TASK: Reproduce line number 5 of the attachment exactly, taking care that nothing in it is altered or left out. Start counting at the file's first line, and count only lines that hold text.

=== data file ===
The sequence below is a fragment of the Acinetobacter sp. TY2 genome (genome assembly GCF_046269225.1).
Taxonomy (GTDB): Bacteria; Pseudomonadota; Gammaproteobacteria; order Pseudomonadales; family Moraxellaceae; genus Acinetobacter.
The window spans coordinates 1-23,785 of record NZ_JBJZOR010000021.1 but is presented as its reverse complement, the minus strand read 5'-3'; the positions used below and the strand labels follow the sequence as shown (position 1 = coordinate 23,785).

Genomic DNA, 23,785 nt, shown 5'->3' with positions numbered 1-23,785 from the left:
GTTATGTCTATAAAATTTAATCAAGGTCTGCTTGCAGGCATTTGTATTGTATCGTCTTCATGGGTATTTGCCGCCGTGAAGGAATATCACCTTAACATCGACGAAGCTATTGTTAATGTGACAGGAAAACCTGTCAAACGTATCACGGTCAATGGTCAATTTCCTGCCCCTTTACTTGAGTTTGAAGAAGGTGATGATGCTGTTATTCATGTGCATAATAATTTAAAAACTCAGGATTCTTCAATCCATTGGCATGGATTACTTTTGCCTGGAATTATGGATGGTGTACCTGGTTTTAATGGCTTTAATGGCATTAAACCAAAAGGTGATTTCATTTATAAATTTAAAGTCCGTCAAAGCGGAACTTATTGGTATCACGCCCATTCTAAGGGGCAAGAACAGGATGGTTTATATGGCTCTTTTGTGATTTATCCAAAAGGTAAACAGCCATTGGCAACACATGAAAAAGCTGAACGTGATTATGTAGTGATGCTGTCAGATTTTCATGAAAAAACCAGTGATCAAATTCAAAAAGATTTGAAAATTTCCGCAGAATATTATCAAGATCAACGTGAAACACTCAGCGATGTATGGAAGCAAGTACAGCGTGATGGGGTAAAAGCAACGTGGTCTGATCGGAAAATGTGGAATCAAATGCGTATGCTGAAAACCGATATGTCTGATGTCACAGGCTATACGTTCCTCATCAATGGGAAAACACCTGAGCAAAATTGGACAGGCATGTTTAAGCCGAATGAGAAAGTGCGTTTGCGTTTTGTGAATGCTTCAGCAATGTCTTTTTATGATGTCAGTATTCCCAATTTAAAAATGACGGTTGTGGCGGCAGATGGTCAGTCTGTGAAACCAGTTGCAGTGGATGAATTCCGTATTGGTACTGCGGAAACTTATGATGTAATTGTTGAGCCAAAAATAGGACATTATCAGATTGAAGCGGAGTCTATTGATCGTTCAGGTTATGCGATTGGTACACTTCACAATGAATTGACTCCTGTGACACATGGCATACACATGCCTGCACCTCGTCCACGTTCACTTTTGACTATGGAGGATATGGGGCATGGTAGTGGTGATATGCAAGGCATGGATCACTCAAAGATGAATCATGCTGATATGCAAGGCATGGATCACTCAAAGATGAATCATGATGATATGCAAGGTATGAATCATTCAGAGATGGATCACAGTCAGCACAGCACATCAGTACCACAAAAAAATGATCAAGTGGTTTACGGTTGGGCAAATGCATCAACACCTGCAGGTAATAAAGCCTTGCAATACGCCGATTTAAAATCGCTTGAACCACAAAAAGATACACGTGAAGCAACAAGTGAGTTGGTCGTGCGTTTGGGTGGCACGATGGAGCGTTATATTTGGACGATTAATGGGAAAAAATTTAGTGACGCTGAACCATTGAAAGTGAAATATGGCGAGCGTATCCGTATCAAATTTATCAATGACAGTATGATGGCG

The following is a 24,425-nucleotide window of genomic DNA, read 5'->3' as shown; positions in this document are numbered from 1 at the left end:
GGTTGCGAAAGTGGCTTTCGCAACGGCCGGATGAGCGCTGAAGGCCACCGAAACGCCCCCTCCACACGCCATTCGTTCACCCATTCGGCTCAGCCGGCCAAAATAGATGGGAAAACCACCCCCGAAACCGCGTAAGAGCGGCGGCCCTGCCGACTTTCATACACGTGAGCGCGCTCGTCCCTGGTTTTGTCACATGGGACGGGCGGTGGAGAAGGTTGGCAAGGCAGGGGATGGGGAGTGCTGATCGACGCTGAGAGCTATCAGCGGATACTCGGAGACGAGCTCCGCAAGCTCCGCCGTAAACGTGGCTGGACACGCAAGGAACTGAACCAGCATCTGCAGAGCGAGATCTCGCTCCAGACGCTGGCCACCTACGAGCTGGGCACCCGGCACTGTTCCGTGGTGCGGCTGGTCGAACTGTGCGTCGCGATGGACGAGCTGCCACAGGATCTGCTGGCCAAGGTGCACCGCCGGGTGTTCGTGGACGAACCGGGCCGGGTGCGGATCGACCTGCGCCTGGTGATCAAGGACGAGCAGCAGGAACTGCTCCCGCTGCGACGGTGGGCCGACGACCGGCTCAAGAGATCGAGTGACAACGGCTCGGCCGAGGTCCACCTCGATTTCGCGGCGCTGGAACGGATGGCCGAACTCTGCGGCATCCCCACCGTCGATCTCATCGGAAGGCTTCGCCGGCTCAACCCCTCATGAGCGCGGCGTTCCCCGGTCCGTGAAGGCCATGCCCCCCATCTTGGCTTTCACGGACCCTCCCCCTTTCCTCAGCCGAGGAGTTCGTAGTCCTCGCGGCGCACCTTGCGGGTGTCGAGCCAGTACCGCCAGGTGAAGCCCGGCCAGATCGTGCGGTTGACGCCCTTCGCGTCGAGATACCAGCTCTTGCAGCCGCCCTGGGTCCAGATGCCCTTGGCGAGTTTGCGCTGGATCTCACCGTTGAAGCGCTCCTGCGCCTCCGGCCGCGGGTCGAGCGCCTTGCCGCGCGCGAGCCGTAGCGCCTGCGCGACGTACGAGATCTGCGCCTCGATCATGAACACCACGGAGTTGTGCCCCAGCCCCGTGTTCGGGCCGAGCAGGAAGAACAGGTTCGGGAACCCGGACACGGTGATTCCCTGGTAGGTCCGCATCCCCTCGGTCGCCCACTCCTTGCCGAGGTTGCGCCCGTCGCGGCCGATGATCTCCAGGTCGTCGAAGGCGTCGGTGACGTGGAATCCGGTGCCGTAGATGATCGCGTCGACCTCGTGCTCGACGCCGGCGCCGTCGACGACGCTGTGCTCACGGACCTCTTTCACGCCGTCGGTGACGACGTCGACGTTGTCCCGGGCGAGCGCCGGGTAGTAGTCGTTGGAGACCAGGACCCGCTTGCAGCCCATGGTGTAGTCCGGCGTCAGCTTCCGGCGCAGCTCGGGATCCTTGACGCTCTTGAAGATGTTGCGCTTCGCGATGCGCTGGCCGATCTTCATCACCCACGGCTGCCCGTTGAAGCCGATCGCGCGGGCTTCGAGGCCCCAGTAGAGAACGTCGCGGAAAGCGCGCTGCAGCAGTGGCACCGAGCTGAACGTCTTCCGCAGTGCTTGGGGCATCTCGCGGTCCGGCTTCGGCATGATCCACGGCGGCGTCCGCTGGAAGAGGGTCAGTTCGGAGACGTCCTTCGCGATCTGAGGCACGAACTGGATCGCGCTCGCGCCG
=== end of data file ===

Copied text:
GTTATGTCTATAAAATTTAATCAAGGTCTGCTTGCAGGCATTTGTATTGTATCGTCTTCATGGGTATTTGCCGCCGTGAAGGAATATCACCTTAACATCGACGAAGCTATTGTTAATGTGACAGGAAAACCTGTCAAACGTATCACGGTCAATGGTCAATTTCCTGCCCCTTTACTTGAGTTTGAAGAAGGTGATGATGCTGTTATTCATGTGCATAATAATTTAAAAACTCAGGATTCTTCAATCCATTGGCATGGATTACTTTTGCCTGGAATTATGGATGGTGTACCTGGTTTTAATGGCTTTAATGGCATTAAACCAAAAGGTGATTTCATTTATAAATTTAAAGTCCGTCAAAGCGGAACTTATTGGTATCACGCCCATTCTAAGGGGCAAGAACAGGATGGTTTATATGGCTCTTTTGTGATTTATCCAAAAGGTAAACAGCCATTGGCAACACATGAAAAAGCTGAACGTGATTATGTAGTGATGCTGTCAGATTTTCATGAAAAAACCAGTGATCAAATTCAAAAAGATTTGAAAATTTCCGCAGAATATTATCAAGATCAACGTGAAACACTCAGCGATGTATGGAAGCAAGTACAGCGTGATGGGGTAAAAGCAACGTGGTCTGATCGGAAAATGTGGAATCAAATGCGTATGCTGAAAACCGATATGTCTGATGTCACAGGCTATACGTTCCTCATCAATGGGAAAACACCTGAGCAAAATTGGACAGGCATGTTTAAGCCGAATGAGAAAGTGCGTTTGCGTTTTGTGAATGCTTCAGCAATGTCTTTTTATGATGTCAGTATTCCCAATTTAAAAATGACGGTTGTGGCGGCAGATGGTCAGTCTGTGAAACCAGTTGCAGTGGATGAATTCCGTATTGGTACTGCGGAAACTTATGATGTAATTGTTGAGCCAAAAATAGGACATTATCAGATTGAAGCGGAGTCTATTGATCGTTCAGGTTATGCGATTGGTACACTTCACAATGAATTGACTCCTGTGACACATGGCATACACATGCCTGCACCTCGTCCACGTTCACTTTTGACTATGGAGGATATGGGGCATGGTAGTGGTGATATGCAAGGCATGGATCACTCAAAGATGAATCATGCTGATATGCAAGGCATGGATCACTCAAAGATGAATCATGATGATATGCAAGGTATGAATCATTCAGAGATGGATCACAGTCAGCACAGCACATCAGTACCACAAAAAAATGATCAAGTGGTTTACGGTTGGGCAAATGCATCAACACCTGCAGGTAATAAAGCCTTGCAATACGCCGATTTAAAATCGCTTGAACCACAAAAAGATACACGTGAAGCAACAAGTGAGTTGGTCGTGCGTTTGGGTGGCACGATGGAGCGTTATATTTGGACGATTAATGGGAAAAAATTTAGTGACGCTGAACCATTGAAAGTGAAATATGGCGAGCGTATCCGTATCAAATTTATCAATGACAGTATGATGGCG